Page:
The middle part of this story is the best known. In 1869, a one-armed Civil War major named John Wesley Powell led a ragtag expedition of ten mountain men and ex-soldiers in four wooden rowboats down 1000 miles on the Green and Colorado Rivers. The crew became the first Americans to pass through what was then called Big Canyon. While camped at the Little Colorado River, Powell described it as the “great unknown,” and he later renamed it Grand Canyon.
The three-month trip came with many hardships and exhausting portages. By the time the expedition emerged from the Grand Wash Cliffs, near present-day Lake Mead, there were only six emaciated men in two boats. The three who left the expedition and hiked overland, a few days before, would never be seen again. And the story of this first descent soon became an American legend.
The basics of this adventurous story were all that I knew when I became a raft guide in California at age 20. The details remained scant (other than recognizing Powell really enjoyed topographic descriptions), when I put down his book after 50 dull pages. At the time, running whitewater seemed way more interesting. Years later, I was a transplanted teacher living in St. Louis. When some friends and I began exploring the Powell route with kayaks and rafts, I decided it was time to learn the full story.
Along the way, I discovered a few things. First, if you skip the opening 100 pages of Powell’s book, it gets pretty interesting. Second, Powell had an eventful latter life. After the 1869 river trip, Powell returned for another expedition in 1871-72. He later managed several geographic surveys of the west. He became the second director of the U.S. Geological Survey. He started the Bureau of American Ethnology and recorded many aspects about Native American cultures and languages before the destruction from forced relocation by the U.S. Government. But other than a few books—like Powell of the Colorado by Darrah, Across the Hundredth Meridian by Stegner, and A River Running West by Worster—the early part of Powell’s story is commonly forgotten, despite containing some of his most adventurous episodes.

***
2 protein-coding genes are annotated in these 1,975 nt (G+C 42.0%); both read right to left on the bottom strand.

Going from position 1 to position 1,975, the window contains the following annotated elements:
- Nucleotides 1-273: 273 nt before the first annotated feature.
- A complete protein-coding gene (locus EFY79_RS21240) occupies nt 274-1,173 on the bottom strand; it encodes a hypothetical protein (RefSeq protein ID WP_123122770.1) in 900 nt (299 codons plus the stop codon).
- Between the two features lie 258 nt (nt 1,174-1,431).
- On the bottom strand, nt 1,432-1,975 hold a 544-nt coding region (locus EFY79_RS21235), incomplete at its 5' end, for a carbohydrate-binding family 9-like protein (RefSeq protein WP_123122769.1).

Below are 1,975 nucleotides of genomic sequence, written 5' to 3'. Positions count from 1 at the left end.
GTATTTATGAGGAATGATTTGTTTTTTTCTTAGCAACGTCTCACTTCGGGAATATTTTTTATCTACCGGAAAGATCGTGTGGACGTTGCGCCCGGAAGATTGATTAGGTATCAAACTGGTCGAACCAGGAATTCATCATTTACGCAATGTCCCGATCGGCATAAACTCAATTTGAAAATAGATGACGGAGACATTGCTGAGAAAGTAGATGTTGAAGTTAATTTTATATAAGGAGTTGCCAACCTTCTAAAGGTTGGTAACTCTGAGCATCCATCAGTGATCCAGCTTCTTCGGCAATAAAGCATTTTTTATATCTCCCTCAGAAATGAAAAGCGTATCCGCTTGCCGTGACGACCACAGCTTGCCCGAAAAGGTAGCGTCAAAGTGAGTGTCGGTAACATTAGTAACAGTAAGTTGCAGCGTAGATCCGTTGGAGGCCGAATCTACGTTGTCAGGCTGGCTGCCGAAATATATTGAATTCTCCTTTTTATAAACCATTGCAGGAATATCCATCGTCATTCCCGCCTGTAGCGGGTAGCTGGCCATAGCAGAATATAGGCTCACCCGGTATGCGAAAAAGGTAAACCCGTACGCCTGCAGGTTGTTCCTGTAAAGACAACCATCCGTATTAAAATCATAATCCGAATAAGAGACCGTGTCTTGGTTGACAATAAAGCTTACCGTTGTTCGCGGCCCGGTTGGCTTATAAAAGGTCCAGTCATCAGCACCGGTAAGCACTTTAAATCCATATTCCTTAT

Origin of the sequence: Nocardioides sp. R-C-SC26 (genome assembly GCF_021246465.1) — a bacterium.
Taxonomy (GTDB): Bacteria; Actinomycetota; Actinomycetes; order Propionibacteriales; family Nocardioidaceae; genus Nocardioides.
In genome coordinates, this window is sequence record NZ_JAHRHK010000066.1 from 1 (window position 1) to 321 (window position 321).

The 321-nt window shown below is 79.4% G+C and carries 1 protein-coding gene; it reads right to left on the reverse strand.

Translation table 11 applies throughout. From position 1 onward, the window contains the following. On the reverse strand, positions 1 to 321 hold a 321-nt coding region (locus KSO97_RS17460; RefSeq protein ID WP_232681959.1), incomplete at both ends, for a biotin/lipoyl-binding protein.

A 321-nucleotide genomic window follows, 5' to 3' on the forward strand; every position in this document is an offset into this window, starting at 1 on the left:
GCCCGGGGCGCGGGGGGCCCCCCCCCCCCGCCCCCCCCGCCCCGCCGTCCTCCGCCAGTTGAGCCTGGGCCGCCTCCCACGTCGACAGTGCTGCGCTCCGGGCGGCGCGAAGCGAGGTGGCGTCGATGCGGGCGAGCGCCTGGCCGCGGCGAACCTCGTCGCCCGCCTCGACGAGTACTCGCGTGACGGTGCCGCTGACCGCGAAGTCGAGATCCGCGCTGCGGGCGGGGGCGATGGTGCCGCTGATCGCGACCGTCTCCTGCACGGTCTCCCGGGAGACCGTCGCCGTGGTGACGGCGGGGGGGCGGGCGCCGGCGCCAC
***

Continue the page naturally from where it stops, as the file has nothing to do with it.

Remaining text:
Fourteen years before plunging into the depths of the great unknown, Powell was a 21-year-old schoolteacher living near Decatur in Central Illinois. He was a transplant from western New York State, by way of southern Wisconsin, where his family had abandoned a 5-year stint as wheat farmers.